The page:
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Russian anarchist Mikhail Bakunin detested that “unique devouring parasite,” that “bloodsucking people,” the Jews. Victor Adler, a founder of Austrian Social Democracy, denounced “anti-Semitic incitement” but also felt compelled to condemn “philo-Semitic incitement” in a show of misguided evenhandedness. Adler and many of his comrades argued that anti-Semitism would inevitably disappear in the future socialist society “in which the qualities referred to, rightly or wrongly, as Jewish would not ensure influence and power or a life of indulgence.” Into such a society the Jews would completely assimilate, or, in Adler’s words, the “wandering Jew” would wander “into his grave.” And there was the problem of what might be called theoretical discrimination. Austrian Marxists developed an innovative theory recognizing the national rights of small nationalities living within the Austro-Hungarian Empire, but denied those rights to Jews. Croats qualified as a genuine nation; the Jews amounted to a moribund caste.
Wistrich establishes a blemished record. Ambivalence, callousness, even prejudice existed within socialist movements dating back to the mid-19th century. Yet how should we evaluate the Socialist record overall? Wistrich fails to say directly. His selection of case studies implies that Socialists generally suffered from a special Jewish problem. Austrian Chancellor Bruno Kreisky receives a scathing portrait for his smelly innuendos about Polish Jews and his embrace of the Palestine Liberation Organization during the 1970s. Fine. Yet Wistrich does not see fit to grant French Socialist leader Leon Blum and Socialist International chairman Emile Vandervelde equal attention for their roles in supporting Zionism during the 1920s and ’30s. A 600-page, “pathbreaking synthesis” ought to cast a reasonably wide net.
“From Ambivalence to Betrayal” misleads in another way: It fails to situate Socialists within the larger political contexts in which they operated. To what extent were Socialist parties better or worse than other parties? Wistrich mentions, here and there, the existence of right-wing parties that agitated against Jews, but he does not adequately underscore their differences from Socialists. A newcomer to the subject could easily conclude from Wistrich’s study that Socialist parties were anti-Semitic parties. In fact, the great social democratic movements of Austria and Germany, for all their flaws, neither agitated against Jews nor proposed restrictions on them. They stood for full civil and political equality. No wonder, then, that Central European Jews, almost entirely, voted for social democratic and liberal parties.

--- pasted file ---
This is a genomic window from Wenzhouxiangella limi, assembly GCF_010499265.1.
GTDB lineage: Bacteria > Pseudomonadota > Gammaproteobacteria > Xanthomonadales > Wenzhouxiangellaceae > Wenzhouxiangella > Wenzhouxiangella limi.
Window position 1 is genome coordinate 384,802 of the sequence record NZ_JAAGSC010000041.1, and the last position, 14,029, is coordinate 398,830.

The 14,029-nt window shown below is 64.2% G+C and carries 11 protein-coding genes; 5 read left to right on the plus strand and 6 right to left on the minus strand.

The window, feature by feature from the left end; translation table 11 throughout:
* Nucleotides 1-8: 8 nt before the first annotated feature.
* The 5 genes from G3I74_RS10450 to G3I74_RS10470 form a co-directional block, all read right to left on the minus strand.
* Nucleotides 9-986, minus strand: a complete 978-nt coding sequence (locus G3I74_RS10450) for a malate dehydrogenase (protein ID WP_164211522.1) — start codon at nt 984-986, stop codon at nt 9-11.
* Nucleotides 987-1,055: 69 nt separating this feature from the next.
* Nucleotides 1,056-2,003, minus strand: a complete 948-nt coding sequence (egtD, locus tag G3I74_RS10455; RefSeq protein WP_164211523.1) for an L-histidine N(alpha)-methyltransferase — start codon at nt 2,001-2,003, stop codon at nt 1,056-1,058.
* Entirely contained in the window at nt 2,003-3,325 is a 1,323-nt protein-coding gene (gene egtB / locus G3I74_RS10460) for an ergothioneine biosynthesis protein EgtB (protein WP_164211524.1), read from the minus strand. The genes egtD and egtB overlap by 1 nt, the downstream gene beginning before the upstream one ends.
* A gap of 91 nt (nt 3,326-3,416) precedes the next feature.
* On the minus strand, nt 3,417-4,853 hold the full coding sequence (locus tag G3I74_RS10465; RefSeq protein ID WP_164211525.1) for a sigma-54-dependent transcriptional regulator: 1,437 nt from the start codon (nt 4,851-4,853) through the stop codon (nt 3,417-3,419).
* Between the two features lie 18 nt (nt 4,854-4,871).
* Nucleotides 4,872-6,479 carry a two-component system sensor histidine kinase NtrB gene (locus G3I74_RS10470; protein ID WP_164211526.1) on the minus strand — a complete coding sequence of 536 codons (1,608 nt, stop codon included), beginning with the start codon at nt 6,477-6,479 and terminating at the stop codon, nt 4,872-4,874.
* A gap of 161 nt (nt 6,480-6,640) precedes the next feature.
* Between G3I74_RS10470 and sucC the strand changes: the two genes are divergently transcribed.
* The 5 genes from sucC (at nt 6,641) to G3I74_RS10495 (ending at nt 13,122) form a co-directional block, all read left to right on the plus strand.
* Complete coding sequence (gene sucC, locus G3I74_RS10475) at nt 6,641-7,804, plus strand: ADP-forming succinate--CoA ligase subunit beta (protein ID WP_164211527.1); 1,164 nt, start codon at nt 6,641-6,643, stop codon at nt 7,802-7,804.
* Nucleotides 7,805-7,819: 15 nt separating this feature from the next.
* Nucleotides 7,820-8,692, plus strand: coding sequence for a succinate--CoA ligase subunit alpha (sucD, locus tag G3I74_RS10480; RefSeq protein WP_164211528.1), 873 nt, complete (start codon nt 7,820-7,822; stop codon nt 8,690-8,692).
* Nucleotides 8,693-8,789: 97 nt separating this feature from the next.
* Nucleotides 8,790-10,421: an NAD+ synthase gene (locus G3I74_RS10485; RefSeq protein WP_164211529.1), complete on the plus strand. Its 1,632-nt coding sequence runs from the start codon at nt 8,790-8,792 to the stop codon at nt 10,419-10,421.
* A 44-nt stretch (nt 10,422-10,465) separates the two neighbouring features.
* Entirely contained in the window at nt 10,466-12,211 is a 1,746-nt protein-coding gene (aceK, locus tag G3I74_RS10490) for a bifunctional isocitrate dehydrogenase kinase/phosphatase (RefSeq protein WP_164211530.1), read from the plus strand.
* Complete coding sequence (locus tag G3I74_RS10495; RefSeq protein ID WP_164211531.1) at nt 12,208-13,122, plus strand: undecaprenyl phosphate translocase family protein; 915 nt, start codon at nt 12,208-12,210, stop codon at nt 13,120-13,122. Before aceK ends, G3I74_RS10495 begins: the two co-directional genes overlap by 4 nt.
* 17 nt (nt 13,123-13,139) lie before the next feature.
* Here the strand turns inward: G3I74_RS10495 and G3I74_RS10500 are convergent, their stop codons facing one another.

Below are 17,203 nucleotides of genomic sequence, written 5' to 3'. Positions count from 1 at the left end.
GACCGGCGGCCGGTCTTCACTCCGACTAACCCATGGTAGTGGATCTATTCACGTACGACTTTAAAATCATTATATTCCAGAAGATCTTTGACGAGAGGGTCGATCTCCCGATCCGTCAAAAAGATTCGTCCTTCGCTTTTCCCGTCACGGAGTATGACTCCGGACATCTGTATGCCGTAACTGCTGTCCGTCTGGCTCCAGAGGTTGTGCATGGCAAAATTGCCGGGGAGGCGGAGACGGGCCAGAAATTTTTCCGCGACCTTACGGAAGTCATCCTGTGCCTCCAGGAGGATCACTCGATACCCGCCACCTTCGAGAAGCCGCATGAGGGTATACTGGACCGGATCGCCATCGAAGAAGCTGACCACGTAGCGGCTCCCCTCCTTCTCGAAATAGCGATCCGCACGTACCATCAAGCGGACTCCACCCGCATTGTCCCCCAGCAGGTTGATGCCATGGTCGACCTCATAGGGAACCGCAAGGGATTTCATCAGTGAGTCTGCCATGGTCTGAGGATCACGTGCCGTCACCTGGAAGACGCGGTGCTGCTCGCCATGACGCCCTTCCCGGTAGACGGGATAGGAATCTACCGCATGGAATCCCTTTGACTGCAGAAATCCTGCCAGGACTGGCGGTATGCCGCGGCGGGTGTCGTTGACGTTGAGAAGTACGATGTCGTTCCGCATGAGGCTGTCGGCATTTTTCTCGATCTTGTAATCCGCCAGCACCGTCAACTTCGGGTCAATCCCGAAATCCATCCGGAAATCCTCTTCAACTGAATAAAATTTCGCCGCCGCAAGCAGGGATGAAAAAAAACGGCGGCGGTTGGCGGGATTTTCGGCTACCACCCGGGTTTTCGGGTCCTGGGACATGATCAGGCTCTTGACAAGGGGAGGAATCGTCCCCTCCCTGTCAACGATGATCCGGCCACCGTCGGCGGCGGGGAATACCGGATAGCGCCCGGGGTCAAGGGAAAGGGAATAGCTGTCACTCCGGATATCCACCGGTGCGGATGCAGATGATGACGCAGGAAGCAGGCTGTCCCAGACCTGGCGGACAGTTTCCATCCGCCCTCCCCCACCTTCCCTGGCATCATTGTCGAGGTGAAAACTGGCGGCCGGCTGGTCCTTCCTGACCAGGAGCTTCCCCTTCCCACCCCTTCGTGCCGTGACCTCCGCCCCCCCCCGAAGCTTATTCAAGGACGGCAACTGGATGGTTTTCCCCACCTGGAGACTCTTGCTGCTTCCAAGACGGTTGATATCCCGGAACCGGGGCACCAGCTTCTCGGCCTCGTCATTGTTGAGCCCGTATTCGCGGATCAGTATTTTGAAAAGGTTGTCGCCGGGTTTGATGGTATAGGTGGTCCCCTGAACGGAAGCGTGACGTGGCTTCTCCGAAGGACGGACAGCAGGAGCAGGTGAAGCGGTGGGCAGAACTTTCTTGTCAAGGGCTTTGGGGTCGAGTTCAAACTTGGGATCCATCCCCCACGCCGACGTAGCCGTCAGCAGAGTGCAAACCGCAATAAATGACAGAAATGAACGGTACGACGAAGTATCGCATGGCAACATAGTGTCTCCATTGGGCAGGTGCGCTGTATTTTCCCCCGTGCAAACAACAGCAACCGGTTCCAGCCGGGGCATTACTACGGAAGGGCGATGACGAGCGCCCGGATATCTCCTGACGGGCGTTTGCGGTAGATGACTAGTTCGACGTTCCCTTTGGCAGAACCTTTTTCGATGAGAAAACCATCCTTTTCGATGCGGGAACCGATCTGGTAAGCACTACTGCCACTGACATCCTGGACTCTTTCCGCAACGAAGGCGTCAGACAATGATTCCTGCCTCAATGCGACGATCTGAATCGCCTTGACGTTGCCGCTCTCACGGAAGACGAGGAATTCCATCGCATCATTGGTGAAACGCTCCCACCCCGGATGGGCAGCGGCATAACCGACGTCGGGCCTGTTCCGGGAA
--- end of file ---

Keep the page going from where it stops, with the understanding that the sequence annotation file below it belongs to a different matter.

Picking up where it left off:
Wistrich profiles several seeming exceptions. French Jewish intellectual Bernard Lazare abandoned “self-hatred” and developed an anarchist brand of Zionism in response to the Dreyfus Affair. German evolutionary Socialist Edward Bernstein never minimized the seriousness of anti-Semitism and even cooperated with Zionists. The theoretical journal with which Bernstein associated, Sozialistische Monatshefte, published numerous pro-Zionist articles. Even the quintessential revolutionary internationalist Leon Trotsky moderated his opposition to Zionism in the 1930s and predicted with remarkable prescience the destruction of European Jewry. In an appeal to American Jews, written in December 1938, Trotsky warned: “It is possible to imagine without difficulty what awaits the Jews at the mere outbreak of the future world war. But even without war, the next development of world reaction signifies with certainty the physical extermination of the Jews.”
Wistrich treats Trotsky, Bernstein and Lazare as exceptions. Yet numerous other exceptions, mentioned usually in passing, accumulate over hundreds of pages, and the accumulation suggests a different possible account. The broad outlines of this alternative version might look something like this: